A survey asking whether Japanese thought a ban on “simple possession” of pornography featuring underage participants is necessary found only 1.6% of respondents thought so, with most condemning it as an excessively radical measure which endangers freedom of expression.
The survey was conducted online by Hokkaido news site Hokkaido 365, and received 2,798 responses over a week.
Of these responses, 2,697 (98.4%) answered “no” to the question “Do you think the criminalisation of ‘simple possession’ is necessary?” A mere 45 answered “yes”.
Of those who answered “no”, the most common reason given was that the law “tramples freedom of speech and is excessive,” with 1,655 votes. 299 expressed concern that they could face issues if someone sent them the images, and 169 thought only commercially acquired material should be restricted.
556 specified “other” reasons for opposing the ban, with many stating they were concerned the restrictions would be used to restrict entirely imaginary depictions in anime and similar; others compared the law to a modern day witch hunt or Prohibition, or were concerned that restrictions themselves increase sex crime.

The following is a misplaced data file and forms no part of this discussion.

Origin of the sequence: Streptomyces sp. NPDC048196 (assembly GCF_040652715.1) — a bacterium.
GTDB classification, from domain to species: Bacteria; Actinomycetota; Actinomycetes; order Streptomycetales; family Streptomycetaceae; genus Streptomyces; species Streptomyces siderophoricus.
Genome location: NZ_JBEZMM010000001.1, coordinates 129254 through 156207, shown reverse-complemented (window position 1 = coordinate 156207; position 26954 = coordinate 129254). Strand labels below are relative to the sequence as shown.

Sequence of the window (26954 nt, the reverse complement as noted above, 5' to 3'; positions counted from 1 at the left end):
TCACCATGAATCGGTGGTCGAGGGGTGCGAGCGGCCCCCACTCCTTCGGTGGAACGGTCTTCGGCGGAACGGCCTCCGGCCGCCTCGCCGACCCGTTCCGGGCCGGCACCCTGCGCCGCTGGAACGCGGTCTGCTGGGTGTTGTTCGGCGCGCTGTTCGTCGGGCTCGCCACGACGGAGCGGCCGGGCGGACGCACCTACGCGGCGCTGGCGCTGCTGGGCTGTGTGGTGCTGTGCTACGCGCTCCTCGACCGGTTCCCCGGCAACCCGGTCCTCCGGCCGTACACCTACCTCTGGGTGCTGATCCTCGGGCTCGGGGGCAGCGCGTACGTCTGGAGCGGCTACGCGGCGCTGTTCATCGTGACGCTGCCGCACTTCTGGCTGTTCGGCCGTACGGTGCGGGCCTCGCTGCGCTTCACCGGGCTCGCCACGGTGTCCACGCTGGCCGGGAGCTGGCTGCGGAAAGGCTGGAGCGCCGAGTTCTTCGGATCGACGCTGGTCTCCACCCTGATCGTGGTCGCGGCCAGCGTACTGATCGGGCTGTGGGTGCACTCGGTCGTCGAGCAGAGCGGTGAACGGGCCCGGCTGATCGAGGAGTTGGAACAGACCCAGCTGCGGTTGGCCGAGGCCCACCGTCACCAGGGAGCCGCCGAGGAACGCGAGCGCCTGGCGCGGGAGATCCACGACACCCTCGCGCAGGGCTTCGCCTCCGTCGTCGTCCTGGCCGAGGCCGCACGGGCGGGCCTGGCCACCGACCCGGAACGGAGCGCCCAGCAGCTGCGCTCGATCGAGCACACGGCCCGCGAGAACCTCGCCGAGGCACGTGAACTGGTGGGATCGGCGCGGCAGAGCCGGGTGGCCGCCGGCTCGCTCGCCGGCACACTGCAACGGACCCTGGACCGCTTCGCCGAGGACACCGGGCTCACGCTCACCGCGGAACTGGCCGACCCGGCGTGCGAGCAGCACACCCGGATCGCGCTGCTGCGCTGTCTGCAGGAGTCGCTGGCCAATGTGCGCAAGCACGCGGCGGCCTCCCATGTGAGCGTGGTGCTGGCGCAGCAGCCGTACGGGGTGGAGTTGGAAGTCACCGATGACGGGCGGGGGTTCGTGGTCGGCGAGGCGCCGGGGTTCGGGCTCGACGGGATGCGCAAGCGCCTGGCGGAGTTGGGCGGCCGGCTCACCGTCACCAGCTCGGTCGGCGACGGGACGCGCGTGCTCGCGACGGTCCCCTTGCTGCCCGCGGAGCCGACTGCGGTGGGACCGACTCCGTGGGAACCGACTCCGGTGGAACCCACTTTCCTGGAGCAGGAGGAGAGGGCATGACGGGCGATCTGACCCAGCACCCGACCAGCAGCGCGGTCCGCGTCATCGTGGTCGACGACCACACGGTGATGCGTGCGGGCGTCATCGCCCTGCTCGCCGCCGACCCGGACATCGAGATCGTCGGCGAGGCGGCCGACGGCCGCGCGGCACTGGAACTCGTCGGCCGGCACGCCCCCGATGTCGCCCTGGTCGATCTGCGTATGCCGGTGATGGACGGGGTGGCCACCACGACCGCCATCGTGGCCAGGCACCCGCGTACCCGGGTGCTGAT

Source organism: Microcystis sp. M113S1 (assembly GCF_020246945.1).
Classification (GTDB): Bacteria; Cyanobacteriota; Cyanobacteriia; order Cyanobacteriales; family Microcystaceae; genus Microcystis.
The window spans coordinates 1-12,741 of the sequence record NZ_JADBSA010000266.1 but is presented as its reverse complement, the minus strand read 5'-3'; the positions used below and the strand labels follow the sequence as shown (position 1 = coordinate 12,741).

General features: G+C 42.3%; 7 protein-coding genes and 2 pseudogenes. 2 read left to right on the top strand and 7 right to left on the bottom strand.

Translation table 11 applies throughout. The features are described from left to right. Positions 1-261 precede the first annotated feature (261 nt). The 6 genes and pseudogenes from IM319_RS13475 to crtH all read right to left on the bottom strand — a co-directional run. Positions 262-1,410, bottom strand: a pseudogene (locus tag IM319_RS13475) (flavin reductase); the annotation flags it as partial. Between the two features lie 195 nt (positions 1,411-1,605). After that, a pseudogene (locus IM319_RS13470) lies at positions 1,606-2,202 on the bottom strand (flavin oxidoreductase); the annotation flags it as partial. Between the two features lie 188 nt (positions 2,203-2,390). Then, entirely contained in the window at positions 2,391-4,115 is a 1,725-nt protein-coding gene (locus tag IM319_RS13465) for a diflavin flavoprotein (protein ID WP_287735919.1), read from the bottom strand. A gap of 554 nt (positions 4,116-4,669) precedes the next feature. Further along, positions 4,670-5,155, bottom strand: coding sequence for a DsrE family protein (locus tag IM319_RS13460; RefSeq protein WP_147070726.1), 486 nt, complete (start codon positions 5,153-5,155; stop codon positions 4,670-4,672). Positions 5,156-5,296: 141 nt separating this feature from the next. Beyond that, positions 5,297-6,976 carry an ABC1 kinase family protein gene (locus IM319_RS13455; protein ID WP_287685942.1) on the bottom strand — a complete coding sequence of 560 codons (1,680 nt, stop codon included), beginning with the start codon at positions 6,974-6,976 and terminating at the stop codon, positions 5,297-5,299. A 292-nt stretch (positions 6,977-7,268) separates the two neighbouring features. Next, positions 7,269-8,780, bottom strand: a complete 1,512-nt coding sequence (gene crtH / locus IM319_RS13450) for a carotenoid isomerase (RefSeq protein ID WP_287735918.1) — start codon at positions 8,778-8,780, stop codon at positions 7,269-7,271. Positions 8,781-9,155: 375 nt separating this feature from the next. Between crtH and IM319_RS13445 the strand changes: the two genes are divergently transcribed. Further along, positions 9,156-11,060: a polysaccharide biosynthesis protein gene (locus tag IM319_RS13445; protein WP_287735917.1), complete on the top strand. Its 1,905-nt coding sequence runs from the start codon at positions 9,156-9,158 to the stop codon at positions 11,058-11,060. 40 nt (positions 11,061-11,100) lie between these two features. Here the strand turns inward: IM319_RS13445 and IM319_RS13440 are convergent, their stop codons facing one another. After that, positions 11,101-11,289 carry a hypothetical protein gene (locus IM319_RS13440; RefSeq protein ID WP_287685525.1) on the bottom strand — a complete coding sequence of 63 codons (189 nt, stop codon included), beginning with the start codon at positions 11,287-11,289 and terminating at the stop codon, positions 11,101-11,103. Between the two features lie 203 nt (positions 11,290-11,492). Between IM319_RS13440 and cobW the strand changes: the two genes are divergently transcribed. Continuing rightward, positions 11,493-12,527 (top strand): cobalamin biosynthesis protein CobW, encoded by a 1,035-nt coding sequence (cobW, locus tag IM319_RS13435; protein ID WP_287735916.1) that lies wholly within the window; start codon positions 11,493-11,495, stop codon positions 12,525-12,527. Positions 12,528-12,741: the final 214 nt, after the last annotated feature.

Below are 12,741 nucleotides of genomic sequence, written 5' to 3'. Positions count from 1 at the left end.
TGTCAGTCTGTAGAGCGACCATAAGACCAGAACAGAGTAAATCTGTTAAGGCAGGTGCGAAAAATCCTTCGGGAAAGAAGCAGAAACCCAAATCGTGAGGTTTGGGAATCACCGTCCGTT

It should be noted that these opinions relate only to the current measures being placed before the Diet – production of and commercial trafficking in such material is already subject to strict restriction.
Whatever the results of the survey itself (as with any statistics these can be critiqued in a number of ways, particularly in that they are not gathered from a controlled sample), it is clear that spontaneous public outcry over the issue is all but non-existent in Japan, and doubtless there are much greater concerns on the minds of most Japanese.
It seems the interests of politicians and minority groups, both domestic and international, rather than any popular support are the reasons behind this legislation…